A Small but useful IDEA plugin


Blogs: A Small but useful IDEA plugin

  1. A Small but useful IDEA plugin (3 messages)

    In "JExplorer: The power of Internet Explorer in your Java application," JetBrains marketing director Alex Tkachman announces the release of an IntelliJ plugin named HTML Previewer. What Alex has done is created a means to embed Internet Explorer in IDEA using JExplorer, a companion product to IDEA.

    JExplorer provides an efficient way to integrate Microsoft Internet Explorer into Java Swing applications using the JExplorer API. This library is intended for those who need a seamless integration with MSHTML and DOM functionality.
    In ending his blog Alex thanked the development team for creating an easy to use product. Alex uses the fact that it only took him a couple of hours to complete the integration into IDEA as an indication of the ease of use of both products. If you have experience writing a plugin for either IDEA, Netbeans, or Eclipse (or all three, or more), we’d like to hear from you.
  2. I made an small pluggin for IDEA.[ Go to top ]

    It's actually easy to build a pluggin for idea... if you know what you are doing. The documentation its quite an issue, I've actually need to use a downloaded pluggin pluggin to understand de psi model so I can made my changes.

    I believe that is in the best interest of IDEA to invest in some tutorials and documentation in how to write a pluggin. It take about 8 hours to complete this small task; but one of my bottle necks was to learn how to write it.

    Regards, Psique

    Congratulations to the IDEA people for such a great product.
  3. This is joke - isn't it? Why would an architect try to develop java application with Internet Explorer integrated into it?

    1. There are easier ways to make software for windows platform, with better performance.

    2. Generic swing html viewer is not good anymore? Well, then probably there are few questions about html front-end of whatever website you are trying to show using html browser in your java app.

    3. Common sence question - what is the difference between IE in separate window, or IE inside your magic java app? Which one do you think is easier to use from usability point of view?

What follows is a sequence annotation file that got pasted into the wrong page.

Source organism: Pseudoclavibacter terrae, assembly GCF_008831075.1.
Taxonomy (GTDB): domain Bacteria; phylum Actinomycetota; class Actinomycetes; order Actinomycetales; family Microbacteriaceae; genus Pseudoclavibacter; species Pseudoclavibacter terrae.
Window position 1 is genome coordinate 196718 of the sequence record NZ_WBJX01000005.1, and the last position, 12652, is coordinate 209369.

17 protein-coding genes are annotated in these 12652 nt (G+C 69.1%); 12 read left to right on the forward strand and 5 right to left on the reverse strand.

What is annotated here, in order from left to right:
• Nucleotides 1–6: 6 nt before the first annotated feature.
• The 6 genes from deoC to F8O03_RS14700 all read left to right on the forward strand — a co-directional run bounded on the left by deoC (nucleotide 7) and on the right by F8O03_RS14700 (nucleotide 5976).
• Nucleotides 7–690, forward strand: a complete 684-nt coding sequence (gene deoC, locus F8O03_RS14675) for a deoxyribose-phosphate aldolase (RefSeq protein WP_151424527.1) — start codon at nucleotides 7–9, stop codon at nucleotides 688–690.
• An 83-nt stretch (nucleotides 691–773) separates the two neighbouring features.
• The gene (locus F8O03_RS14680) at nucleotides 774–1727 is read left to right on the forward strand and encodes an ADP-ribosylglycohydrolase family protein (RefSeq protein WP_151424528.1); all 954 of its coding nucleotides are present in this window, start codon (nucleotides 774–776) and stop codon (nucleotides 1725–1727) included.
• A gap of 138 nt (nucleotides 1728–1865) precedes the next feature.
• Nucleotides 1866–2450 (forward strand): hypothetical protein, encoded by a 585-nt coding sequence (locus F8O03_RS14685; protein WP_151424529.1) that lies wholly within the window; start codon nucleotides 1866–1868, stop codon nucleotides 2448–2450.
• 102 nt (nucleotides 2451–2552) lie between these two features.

Summary: idea in principle is not new; it doesn't bring any useful features; good for school project "make a bridge between technologies", but with limited application

    PS Oh, and what's that? JExplorer is not FREE component. Personal license costs 149 usd. But who cares about money, anyways... :)

    Best Regards
    Max Shatokhin
  4. If you want to communicate with a webpage, JExplorer is a very fine product. At first the idea of wrapping a browser (IE) doesn't seem like the first thing you would do when you can simulate browser-functionality directly in Java using e.g. HttpClient, HtmlUnit, HttpUnit etc.

    However when using these "native" Java-products and simulating browser-functionality you quickly come to realize that handling non-valid HTML, cookies, frames etc. is a very challenging and sometimes impossible task. The catch in wrapping a browser is that these problems are handled entirely by the browser (guess that e.g. a lot of non-valid HTML is handled inside IE). On top of this the JExplorer is extremely easy to use and the documentation is pretty good.

    That said, I think one should have a look at JDIC (https://jdic.dev.java.net/), which offers some of the same functionality. However at the moment JDIC doesn't seem to be as mature as JExplorer. A very significant difference is, that JExplorer supports DOM-operations, which JDIC doesn't yet, as far as I know. Furthermore I feel that the progress of JDIC is a little slow. E.g. the draft for DOM-support is dated in 2004.

    Further experiences and comments around JExplorer and JDIC are very much appreciated.